It’s Whole Grain Month-Everything You Need To Know About Whole Grains

 

September is whole grain month, so what better time to start getting more grains into your diet.

Back in the day… way back, the grains people ate came straight from the stalk, getting a carbohydrate package rich in fiber, healthy fats, vitamins, minerals, plant enzymes, and hundreds of other phytochemicals. Even after grinding grain became popular, people still got all of the goodness that grains pack.

Whole grains have a fibrous outer layer called bran that protects the inside of the kernel. The interior contains mostly the starchy stuff which provides stored energy for the germ, and its home to the seed’s reproductive kernel. The germ is rich in vitamins, minerals, and unsaturated oils.

Fast forward to the invention of roller mills: Milling strips away the bran and germ, making the grain easier to chew, easier to digest, and easier to keep without refrigeration, and refining wheat creates the fluffy flour that makes light, airy breads and pastries. But there’s a nutritional price to be paid, as the process strips away more than half of wheat’s B vitamins, 90 percent of the vitamin E, and virtually all of the fiber.

There is a buzz around whole grains these days— they have a whole month just for themselves for goodness sakes, as researchers have begun to look more closely at carbohydrates and health. The quality of the carbohydrates (eating whole grains) is connected to better health.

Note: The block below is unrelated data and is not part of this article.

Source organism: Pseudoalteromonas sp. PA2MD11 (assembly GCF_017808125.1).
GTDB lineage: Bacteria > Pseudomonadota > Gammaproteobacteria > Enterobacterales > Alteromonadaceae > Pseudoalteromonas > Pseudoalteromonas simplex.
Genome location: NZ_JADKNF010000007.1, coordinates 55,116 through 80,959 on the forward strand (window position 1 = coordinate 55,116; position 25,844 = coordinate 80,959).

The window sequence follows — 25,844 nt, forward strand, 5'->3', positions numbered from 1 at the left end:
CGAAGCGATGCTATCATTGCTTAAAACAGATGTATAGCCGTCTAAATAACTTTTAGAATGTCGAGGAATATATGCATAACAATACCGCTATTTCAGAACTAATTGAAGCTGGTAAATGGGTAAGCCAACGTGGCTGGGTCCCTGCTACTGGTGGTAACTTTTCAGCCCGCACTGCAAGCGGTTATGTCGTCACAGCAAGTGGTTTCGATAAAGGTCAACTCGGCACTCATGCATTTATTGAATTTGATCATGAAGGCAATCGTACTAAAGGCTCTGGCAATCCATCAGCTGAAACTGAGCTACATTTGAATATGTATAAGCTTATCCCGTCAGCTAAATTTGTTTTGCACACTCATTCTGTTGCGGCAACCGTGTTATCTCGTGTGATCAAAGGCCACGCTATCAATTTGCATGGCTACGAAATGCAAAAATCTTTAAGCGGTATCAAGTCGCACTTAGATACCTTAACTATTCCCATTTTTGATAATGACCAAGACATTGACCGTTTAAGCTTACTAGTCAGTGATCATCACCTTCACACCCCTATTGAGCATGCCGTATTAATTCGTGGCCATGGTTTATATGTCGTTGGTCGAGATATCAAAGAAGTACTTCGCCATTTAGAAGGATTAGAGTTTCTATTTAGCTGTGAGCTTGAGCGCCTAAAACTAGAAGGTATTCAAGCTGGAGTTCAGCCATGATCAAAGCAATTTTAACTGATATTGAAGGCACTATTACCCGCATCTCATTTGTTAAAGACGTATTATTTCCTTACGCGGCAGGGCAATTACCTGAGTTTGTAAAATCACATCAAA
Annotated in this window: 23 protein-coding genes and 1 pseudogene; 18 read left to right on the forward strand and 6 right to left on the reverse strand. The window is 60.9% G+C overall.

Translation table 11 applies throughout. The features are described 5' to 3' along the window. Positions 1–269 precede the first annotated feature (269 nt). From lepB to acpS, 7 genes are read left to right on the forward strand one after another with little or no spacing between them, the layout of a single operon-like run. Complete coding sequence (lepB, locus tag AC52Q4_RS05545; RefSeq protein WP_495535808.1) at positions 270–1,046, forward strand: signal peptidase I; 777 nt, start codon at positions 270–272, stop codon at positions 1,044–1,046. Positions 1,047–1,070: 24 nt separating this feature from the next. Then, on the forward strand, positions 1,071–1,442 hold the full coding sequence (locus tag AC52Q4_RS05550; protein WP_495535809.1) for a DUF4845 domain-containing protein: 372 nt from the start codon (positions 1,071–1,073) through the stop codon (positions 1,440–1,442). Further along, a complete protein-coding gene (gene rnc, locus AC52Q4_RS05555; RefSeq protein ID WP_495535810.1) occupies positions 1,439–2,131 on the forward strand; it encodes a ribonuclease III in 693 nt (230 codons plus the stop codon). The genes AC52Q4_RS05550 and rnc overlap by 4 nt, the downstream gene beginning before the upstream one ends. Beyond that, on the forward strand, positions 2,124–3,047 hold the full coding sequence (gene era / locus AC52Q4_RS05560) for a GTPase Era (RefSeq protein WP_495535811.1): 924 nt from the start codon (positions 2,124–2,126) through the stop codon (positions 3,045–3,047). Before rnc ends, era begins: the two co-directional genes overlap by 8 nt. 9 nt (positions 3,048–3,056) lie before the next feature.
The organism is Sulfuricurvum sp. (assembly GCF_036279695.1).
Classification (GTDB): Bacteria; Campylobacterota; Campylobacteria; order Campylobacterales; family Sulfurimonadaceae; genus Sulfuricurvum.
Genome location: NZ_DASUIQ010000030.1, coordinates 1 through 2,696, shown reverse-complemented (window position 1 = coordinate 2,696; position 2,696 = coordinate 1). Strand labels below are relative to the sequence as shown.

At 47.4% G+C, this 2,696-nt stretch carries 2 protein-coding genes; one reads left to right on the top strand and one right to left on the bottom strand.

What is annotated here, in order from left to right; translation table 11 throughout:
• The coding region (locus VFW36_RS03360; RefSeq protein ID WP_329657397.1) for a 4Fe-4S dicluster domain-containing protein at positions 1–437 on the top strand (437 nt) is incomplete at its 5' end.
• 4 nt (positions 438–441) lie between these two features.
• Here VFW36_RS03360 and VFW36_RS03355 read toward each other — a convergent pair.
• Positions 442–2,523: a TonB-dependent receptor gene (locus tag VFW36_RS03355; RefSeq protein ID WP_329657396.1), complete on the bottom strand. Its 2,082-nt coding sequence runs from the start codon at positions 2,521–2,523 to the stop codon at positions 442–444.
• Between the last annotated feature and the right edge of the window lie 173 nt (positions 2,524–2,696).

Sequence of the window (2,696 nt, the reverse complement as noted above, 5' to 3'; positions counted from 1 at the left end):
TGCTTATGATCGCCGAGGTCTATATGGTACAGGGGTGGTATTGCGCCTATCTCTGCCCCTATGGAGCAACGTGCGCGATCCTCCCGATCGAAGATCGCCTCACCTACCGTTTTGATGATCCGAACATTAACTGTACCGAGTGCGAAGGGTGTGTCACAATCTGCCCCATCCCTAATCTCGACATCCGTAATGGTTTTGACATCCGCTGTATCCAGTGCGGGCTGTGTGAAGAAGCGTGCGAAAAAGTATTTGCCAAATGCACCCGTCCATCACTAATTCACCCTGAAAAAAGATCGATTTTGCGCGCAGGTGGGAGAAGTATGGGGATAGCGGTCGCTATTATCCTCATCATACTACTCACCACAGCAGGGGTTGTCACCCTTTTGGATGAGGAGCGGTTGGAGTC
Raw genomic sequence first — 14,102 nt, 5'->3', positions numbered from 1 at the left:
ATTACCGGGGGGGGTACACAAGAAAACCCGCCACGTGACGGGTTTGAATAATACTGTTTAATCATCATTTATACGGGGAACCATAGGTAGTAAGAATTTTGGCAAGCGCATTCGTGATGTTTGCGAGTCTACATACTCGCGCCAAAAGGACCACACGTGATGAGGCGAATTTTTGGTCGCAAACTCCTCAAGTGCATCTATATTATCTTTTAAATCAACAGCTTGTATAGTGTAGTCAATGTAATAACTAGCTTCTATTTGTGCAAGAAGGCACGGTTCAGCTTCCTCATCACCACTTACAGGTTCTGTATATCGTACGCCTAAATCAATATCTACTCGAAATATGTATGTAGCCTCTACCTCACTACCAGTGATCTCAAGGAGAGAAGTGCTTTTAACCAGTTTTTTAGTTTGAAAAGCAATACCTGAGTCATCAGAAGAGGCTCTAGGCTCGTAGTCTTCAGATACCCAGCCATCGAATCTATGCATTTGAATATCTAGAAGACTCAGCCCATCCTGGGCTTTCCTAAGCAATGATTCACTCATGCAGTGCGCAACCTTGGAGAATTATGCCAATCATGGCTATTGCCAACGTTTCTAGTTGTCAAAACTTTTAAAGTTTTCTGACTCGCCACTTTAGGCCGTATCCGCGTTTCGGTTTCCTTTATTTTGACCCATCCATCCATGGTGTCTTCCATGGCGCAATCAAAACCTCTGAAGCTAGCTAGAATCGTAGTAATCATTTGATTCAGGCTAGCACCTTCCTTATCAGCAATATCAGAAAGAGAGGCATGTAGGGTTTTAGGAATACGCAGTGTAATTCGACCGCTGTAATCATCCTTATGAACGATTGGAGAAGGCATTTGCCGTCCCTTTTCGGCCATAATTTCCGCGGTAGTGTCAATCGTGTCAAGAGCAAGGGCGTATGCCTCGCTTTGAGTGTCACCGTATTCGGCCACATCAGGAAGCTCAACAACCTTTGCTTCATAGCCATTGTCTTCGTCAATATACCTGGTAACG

Whole grains don’t contain a magical nutrient that fights disease and improves health, but it’s the entire package, elements intact and working together, that’s important.

Whole grains have been linked to lowering the risk of all sorts of health conditions including cardiovascular disease, type II diabetes, cancer, and digestive issues.

The bran and fiber in whole grains make it more difficult for digestive enzymes to break down the starches so they can be utilized at a slower rate instead of being broken down too quickly. The soluble fiber helps lower cholesterol, whereas the insoluble fiber helps move waste through the digestive tract. Phytoestrogens (plant estrogens) found in whole grains may protect against some cancers, as well as the essential minerals, such as magnesium, selenium, copper, and manganese. These minerals may also help reduce the risk for heart disease and diabetes. And then there are the hundreds of substances that haven’t yet been identified, some or many of which may play as-yet-undiscovered roles in health. Probably one of the best benefits is that it is a great alternative to any type of white flour, which we all know is public enemy number one.

Not sure how to get some extra grains in your diet. Here is a list of some things to try.

•Whole wheat berries, whole wheat bulgur, whole wheat couscous and other strains of wheat such as kamut and spelt

•Brown rice (including quick-cooking brown rice)

•Oats, steel-cut oats, rolled oats (including quick cooking and instant oatmeal)

•Whole rye

•Hulled barley (pot, scotch, and pearled barley often have much of their bran removed)

•Millet

•Buckwheat, quinoa (pronounced keen-wah), wild rice, and amaranth are considered whole grains even though botanically they are not in the grain family of plants

 

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